Given the recent postings about the Waitakere waterworks I thought folks
might be interested in these photos taken in the mid-70s. Sorry they're in
B&W, but the colour photos I took at the same time (on best quality Agfa
professional film) are now a brilliant orange.
They're all taken on the tramway which runs from just above the filter
station through to the Waitakere dam. This tramway is the remains of a 2ft
6ins gauge line built about 1909 to carry materials from the broad gauge
(3ft 6in) government railway up to the dam site. The line was shortened once
the dam was completed, then shortened again during the 1930s depression. It
was converted to the Christian 2ft gauge after WWII -- at the time I took
the photos much of the line was still laid on the original sleepers with one
of the rails moved over.
At this time it also had sprung track -- the web had rusted completely away
on many of the rails leaving the head of the rail floating in the breeze.
This gave travel on the line an extra thrill as you wondered whether the
rail would hold together until after your journey. To really savour this
special frisson you had to be travelling on the upper section of the line,
which runs along a narrow ledge two or three hundred feet above the valley
The first photo is a general view of the tramway on this ledge section,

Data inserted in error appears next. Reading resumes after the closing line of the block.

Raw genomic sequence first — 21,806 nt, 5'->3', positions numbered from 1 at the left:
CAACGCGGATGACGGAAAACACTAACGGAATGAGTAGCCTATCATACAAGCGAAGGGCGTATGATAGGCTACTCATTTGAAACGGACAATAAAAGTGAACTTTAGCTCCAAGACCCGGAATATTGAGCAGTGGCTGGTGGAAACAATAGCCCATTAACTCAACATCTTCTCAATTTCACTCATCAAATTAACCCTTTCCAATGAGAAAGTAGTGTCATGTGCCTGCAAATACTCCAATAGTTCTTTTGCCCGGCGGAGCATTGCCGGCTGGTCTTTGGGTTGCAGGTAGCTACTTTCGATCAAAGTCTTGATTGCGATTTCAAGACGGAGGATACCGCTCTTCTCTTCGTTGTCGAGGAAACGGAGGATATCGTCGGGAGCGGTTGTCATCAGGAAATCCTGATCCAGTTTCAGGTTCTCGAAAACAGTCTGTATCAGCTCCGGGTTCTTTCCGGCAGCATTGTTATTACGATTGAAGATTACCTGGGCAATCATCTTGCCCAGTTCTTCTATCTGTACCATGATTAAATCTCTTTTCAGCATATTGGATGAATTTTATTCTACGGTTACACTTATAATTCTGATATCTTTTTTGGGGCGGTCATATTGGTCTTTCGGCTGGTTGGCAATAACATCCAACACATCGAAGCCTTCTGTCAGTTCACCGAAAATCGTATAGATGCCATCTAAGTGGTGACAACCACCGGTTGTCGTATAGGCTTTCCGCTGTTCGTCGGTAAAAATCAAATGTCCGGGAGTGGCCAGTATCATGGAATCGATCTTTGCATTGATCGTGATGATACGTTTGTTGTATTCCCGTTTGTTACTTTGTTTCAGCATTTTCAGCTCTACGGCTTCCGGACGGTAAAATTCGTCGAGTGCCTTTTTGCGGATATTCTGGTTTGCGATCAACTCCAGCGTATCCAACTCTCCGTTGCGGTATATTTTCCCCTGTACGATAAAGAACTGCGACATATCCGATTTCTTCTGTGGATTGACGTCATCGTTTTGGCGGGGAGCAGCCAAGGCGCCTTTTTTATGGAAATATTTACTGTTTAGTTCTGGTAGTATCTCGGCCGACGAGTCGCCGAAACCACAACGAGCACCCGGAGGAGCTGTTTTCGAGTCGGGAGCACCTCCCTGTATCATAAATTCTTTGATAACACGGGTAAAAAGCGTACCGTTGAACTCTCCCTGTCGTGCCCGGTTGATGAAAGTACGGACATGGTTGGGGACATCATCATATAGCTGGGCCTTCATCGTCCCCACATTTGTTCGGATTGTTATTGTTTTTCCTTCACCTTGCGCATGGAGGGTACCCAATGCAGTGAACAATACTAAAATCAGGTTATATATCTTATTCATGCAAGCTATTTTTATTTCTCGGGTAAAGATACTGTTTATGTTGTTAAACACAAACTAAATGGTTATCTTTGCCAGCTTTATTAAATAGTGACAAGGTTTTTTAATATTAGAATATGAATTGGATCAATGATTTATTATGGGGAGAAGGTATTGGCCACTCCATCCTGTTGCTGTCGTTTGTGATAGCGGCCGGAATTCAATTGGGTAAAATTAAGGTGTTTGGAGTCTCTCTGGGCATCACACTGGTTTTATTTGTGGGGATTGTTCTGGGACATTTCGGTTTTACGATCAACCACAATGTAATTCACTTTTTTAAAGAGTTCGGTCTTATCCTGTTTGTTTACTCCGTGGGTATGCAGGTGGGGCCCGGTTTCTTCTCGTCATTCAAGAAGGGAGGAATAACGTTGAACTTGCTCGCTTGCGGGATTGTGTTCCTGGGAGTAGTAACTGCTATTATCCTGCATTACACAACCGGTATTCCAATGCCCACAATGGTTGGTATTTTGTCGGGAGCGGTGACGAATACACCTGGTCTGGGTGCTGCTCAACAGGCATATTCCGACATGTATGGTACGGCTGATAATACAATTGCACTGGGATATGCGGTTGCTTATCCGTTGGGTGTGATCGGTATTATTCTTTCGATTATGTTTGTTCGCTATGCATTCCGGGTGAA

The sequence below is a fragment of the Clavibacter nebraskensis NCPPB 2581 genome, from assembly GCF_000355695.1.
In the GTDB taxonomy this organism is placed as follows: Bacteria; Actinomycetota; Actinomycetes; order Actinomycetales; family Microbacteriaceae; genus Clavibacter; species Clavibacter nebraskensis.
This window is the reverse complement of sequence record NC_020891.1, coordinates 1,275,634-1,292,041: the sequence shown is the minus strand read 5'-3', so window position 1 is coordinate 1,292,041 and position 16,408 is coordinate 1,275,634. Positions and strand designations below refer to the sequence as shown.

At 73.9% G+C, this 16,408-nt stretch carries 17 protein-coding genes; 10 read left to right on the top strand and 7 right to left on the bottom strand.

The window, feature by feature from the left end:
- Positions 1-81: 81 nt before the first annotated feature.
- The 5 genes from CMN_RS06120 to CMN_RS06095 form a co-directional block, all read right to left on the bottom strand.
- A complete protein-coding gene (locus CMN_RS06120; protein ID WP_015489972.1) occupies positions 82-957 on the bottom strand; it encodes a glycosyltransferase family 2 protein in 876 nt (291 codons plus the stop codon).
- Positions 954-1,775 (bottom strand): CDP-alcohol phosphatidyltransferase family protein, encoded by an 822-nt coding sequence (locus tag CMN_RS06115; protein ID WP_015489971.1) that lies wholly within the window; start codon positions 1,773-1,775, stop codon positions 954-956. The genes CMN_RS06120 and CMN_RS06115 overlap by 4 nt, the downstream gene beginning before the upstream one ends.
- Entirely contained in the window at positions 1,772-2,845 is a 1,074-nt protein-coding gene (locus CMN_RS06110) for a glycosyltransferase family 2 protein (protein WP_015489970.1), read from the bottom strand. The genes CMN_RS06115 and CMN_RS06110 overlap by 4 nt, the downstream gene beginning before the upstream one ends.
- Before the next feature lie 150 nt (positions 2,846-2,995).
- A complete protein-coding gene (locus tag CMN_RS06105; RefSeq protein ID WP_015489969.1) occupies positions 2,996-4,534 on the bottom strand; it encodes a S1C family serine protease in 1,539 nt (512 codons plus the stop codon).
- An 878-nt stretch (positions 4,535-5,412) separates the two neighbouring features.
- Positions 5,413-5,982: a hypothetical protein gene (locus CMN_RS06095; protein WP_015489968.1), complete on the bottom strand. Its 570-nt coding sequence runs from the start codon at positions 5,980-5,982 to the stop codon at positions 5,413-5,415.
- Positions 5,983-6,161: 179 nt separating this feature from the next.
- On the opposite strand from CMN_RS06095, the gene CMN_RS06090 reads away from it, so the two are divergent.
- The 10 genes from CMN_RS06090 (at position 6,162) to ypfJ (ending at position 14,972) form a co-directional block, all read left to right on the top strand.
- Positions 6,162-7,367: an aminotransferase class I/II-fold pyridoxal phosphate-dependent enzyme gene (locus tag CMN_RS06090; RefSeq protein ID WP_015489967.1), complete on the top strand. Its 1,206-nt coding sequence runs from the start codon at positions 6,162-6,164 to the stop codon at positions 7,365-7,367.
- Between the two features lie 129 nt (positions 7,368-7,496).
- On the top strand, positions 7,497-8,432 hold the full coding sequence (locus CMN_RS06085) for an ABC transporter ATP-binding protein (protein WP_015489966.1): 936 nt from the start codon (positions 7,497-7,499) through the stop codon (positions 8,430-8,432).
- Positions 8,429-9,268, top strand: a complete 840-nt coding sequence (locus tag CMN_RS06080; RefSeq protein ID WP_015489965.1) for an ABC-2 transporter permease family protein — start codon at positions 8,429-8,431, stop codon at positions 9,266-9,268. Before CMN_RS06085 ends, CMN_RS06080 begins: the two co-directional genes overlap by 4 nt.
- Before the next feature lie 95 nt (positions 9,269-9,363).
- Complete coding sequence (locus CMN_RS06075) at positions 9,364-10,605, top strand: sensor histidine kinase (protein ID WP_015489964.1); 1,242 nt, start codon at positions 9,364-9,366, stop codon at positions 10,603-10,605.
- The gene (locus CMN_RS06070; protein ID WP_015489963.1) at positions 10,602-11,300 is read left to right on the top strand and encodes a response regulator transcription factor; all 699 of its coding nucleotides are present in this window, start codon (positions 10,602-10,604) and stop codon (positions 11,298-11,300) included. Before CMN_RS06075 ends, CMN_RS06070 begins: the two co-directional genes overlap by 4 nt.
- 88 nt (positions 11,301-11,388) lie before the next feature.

about a quarter of a mile below the dam. You can just see a work train
repairing track at the top of the waterfall. The water ran straight across
the track and kept washing away the ballast, so a wood chute was built to
carry the stream over the tramway a couple of years later.
The second photo shows the locomotive a couple of hundred yards down the
line. The water pipe is hidden under the grass at the right of the picture
and the edge of the baseboard is just the other side of the fence. The
locomotive was built by an enthusiast group who had permission to run over
this tramway in exchange for doing basic maintenance work on the line. It
had a 3.5 horsepower Honda industrial engine and wheels salvaged from a
derelict skip. The driver is Jim Pilkington, who has since moved south to
spread the 2ft gauge gospel at Victoria Battery near Waihi.
The third photo is another view of the locomotive, this time on one of the
curved bridges. The water pipe is visible at the right.